Wednesday, May 18, 2011

The Dice-K Conundrum

As he heads to the 15-day disabled list, it's a good time to try to dispassionately evaluate Daisuke Matsuzaka. The conventional wisdom holds that Dice-K is a study in contrasts. On the one hand, he can deliver back-to-back 1-hit gems (as he did earlier this year) and, on the other hand, he can implode with a 7-walk, 5-run, 106-pitch, 4 2/3 inning disaster (as he did in his last start).

But, taking a step back, it's interesting to note how consistent he actually is. In fact, it lends some credence to those who shrug their shoulders and say, "Hey, he's a fifth starter. He is what he is".

One thing is true about Dice-K: he gives up relatively few hits. Even this year, in 37 1/3 innings, he's yielded only 32 hits. Over his career, he's given up 54 fewer hits than innings pitched. Usually the sign of a very good hurler.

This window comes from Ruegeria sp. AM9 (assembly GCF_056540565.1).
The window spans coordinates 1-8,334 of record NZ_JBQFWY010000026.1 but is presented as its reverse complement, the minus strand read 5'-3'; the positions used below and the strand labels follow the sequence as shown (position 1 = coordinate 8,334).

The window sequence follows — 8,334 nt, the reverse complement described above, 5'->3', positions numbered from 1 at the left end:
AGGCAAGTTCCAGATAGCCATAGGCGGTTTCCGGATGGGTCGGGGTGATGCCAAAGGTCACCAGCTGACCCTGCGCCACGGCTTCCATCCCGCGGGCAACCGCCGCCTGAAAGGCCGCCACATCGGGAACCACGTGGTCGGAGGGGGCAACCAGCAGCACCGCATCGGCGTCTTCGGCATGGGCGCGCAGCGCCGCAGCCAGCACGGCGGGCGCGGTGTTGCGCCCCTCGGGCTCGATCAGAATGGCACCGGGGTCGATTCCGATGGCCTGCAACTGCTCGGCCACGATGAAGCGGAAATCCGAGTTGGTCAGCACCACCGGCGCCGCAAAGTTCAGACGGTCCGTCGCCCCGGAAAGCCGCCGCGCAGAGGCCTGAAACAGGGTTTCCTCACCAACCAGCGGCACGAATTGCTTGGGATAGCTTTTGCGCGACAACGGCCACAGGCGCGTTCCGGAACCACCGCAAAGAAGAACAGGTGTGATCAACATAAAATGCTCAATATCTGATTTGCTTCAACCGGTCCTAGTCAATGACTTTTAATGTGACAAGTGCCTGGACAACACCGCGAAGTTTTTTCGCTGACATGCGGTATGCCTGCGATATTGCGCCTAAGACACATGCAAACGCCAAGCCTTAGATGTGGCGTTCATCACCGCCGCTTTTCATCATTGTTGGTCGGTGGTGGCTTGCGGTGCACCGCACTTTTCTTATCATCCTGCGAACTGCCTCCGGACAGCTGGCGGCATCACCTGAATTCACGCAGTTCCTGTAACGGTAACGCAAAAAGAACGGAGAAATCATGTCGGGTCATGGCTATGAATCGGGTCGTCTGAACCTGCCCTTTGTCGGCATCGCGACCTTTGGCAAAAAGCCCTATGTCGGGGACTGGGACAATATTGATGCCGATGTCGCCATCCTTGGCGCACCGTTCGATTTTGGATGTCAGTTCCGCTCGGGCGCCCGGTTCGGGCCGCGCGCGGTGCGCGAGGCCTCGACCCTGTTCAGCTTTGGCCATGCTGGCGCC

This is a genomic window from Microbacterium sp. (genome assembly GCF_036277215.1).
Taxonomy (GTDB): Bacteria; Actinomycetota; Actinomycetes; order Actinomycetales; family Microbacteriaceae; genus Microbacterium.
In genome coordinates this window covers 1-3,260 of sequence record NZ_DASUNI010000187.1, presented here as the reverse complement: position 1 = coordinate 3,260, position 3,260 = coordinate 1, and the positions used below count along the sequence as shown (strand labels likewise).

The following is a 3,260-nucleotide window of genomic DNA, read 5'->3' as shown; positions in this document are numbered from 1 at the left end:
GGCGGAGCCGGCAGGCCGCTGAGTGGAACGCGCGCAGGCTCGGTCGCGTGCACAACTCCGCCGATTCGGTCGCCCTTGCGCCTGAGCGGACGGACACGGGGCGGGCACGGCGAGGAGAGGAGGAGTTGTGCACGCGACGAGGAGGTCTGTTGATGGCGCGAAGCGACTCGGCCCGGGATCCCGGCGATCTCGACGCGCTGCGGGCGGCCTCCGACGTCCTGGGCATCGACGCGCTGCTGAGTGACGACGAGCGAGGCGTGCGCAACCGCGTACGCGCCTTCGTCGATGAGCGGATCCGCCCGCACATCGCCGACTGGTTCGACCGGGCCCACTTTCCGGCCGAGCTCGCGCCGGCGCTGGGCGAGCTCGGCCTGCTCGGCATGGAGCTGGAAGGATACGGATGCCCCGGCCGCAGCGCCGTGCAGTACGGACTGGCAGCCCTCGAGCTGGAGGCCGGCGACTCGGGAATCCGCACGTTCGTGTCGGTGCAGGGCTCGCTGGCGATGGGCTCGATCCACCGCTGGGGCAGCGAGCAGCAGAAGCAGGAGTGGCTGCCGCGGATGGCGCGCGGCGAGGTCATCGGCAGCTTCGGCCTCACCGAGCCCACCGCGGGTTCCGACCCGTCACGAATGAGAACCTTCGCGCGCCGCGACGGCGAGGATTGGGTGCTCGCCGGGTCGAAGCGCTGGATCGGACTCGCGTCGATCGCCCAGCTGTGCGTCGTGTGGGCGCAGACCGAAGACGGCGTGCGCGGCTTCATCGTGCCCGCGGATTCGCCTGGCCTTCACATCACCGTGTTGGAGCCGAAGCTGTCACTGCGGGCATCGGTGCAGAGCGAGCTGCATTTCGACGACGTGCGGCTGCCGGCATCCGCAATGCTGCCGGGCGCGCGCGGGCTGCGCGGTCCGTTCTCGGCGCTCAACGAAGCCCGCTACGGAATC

Of course, he's walked 23 this year (against only 26 strikeouts), making his WHIP (walks and hits per innings pitched) a mediocre 1.47. But is that an aberration? Not really, his career WHIP is 1.40. Yet another astounding consistency is 'batting average against'—this year it stands at only .224, for his career it's .242. Both pretty darned good. Want more evidence of consistency? In Japan, he was 108-60. That's a .642 winning percentage. With the Sox? How about 49-30, a .620 winning percentage?

So, what does this all suggest? It seems pretty clear that the Red Sox have to convince Dice-K to throw the ball over and allow hitters to make outs. Obviously, the team has tried to make this case before, but have they shown him the hard evidence? If batters put it in play, they're hitting just .242 off him! Why nibble? Assuming he's healthy (NOTE: An MRI late today showed Dice-K has a sprained ulnar collateral ligament, and strain to his common flexor mass and will likely miss at least a month), he's got the stuff. Use it! Sometimes baseball can be pretty simple.